Teitle v. London & Lancashire Ins. Co.

Annotate this Case

73 A.2d 300 (1950)

TEITLE et al. v. LONDON & LANCASHIRE INS. CO.

No. 212.

Supreme Court of Vermont.

May 2, 1950.

*301 Witters & Longmoore, St. Johnsbury, Clarence V. Akley, Lyndonville, for plaintiffs.

Arthur L. Graves, St. Johnsbury, Frederick G. Mehlman, St. Johnsbury, Frederick W. Branch, Manchester, N. H., for defendant.

Before SHERBURNE, C. J., and JEFFORDS, CLEARY, ADAMS and BLACKMER, JJ.

JEFFORDS, Justice.

This is an action of contract to recover on a fire insurance policy for claimed damages to the plaintiffs' stock of goods, store and office furniture and fixtures and wearing apparel. The property was located in a drug store owned by the plaintiffs. The trial was by jury and the only question submitted was as to the amount of damages. The case is here on exceptions of the defendant relating to the admission of certain evidence in the way of exhibits, and otherwise, and to its denial of its motion to set aside the verdict.

The first exception briefed by the defendant is to the claimed error in admitting plaintiffs' exhibits 2 and 9. Exhibit 2 consists entirely of fixtures listed by name, number and value. The list was drawn up by an insurance adjuster who set down on paper the names and quantity of the various fixtures and their price or value from information furnished him by Mr. Teitle. Exhibit 9 is an inventory taken by Teitle and a former longtime owner of the store of certain articles in the basement among which are a few fixtures. These exhibits were admitted by the court, over the objections of the defendant, "in connection with the witness' testimony." The witness in each case was Teitle. The defendant says that the exhibits were offered as evidence and had this effect. We agree.

The essence of the defendant's claim of error in the admission of these exhibits is the lack of qualifications of the witness to place a fair market value before the fire on the listed fixtures. Part of the fixtures were in the store when it was acquired by the Teitles and part had been purchased new by them. The ground of the objection as to the placing of such fair value on the old fixtures was lack of qualifications on the part of the witness to give this testimony. As to the new fixtures, the ground of the objection goes largely to the fact that invoices showing the cost of such were not produced in all instances.

The question of the competency of a witness to testify as to value has been before this Court many times. In the late case of Labounty v. Lafleur, 113 Vt. 226, 32 A.2d 124, 125, we said: "Value is at best largely a matter of opinion, and from the necessities of the case much liberality is indulged in the admission of opinion evidence. Any person who knows the property and has an opinion of its value may give that opinion in evidence for what it is worth. It is enough if the witness is shown to have some peculiar means of forming an intelligent judgment as to the value, beyond that possessed by men in general." See also to the same effect, Houghton v. Grimes, 103 Vt. 54, 62, 151 A. 642; Brown v. Aitken, 90 Vt. 569, 574, 99 A. 265. In Hefflon v. Cashman, 92 Vt. 323, at page 325, 103 A. 1023, 1024 it is stated: "It is enough to say that the law does not attempt to define the amount of knowledge a person must possess to make him a competent witness of value, except that he must have sufficient acquaintance with the subject matter to enable him to form some estimate of its value."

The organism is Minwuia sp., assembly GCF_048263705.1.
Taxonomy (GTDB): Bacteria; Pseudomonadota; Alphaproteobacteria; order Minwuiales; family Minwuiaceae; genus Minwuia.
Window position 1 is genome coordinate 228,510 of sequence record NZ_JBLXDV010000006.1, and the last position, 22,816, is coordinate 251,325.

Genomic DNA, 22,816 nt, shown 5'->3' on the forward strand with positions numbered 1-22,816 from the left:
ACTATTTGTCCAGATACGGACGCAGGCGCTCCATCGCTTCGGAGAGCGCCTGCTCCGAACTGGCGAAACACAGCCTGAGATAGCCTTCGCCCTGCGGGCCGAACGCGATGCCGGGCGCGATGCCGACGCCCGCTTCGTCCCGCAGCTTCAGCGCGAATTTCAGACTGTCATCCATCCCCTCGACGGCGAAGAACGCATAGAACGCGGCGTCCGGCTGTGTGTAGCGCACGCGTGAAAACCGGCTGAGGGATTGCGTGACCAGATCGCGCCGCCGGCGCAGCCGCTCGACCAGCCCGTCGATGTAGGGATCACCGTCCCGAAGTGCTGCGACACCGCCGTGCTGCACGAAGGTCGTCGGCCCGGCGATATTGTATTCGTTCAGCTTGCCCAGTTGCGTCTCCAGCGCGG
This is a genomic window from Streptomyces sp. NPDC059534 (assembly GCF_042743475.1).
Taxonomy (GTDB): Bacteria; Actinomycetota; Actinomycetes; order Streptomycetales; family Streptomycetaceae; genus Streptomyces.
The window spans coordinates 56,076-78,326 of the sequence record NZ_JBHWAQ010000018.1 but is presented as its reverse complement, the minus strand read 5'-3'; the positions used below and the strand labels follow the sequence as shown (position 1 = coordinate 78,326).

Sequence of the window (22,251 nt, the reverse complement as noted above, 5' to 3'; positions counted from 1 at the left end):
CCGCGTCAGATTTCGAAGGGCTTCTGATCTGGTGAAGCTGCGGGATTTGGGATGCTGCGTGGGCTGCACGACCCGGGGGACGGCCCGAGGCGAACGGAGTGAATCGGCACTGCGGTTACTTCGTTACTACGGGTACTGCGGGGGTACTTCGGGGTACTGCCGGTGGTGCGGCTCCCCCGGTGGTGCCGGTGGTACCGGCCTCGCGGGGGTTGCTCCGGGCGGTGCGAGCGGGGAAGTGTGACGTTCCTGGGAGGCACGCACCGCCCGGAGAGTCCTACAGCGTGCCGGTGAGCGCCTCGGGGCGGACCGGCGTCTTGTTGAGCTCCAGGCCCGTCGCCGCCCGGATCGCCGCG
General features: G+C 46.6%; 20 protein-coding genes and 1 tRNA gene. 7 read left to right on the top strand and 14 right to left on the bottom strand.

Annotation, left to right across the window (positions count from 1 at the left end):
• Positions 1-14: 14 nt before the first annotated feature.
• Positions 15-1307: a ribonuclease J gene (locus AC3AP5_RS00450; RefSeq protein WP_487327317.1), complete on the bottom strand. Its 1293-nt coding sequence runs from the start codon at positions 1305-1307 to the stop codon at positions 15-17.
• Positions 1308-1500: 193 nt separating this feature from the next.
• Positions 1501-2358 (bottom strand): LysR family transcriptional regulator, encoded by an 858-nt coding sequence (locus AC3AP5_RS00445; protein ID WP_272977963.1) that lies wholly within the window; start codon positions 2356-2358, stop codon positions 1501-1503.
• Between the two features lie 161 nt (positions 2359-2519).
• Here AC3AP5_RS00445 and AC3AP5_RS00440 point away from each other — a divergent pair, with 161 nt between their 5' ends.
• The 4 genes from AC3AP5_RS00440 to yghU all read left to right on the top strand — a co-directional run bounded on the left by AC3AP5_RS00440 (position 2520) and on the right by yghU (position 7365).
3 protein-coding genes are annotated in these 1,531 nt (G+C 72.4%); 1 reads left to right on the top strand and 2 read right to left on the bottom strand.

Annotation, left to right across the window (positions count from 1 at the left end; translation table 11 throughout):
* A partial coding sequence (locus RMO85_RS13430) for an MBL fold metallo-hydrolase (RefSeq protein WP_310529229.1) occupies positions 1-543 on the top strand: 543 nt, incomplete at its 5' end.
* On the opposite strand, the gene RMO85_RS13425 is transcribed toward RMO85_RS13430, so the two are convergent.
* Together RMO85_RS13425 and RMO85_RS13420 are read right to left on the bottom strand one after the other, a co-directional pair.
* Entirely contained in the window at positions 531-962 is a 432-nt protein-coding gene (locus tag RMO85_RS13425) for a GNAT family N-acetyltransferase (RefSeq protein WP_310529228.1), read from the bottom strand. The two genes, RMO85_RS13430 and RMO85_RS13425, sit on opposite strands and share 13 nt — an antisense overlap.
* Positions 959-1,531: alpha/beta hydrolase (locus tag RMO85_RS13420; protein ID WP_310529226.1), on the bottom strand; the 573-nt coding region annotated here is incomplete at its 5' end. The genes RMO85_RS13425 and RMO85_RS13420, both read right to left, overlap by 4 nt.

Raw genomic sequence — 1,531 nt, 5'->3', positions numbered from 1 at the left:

The evidence bearing on the question of the competency of witness Teitle to testify as to the fair market value before the fire of the old fixtures in the store is as follows: *302 He was 26 years old at the time of the fire. He had worked in a drug store in Montreal for several years. He had operated the store in which the fire took place from some time in 1946 until October 2, 1948, the date of the fire. Before and after the fire he had taken steps to familiarize himself with the cost and values of the fixtures. He had made an investigation as to the value of the fixtures and furniture in the store with a Mr. Brodien, an insurance agent, on their insurance basis, before giving their value to the insurance adjuster. He testified, in substance, that the figures on exhibit 2 representing the value of the fixtures were to his best judgment and estimate their fair cash value at the time of the fire.

The competency of the witness was a preliminary question for the trial court; and its decision is conclusive unless it appears from the evidence to have been erroneous, or was founded on an error of law. Purington v. Newton, 114 Vt. 490, 493, 49 A.2d 98, and cas. cit. We cannot say on the evidence that the ruling was erroneous as a matter of law. Certainly the qualification of Teitle to testify as to value was equal, if not greater, than that of the witness Lamson in the case of Lamoille Valley Railroad Co. v. Bixby, 57 Vt. 548. In that case 57 Vt. at page 563 the ruling of the trier below as to competency was sustained. The qualification depended entirely on investigations and inquiries concerning the personal property in question and it did not appear what the character and extent of the investigations and inquiries were, nor the nature of the information obtained.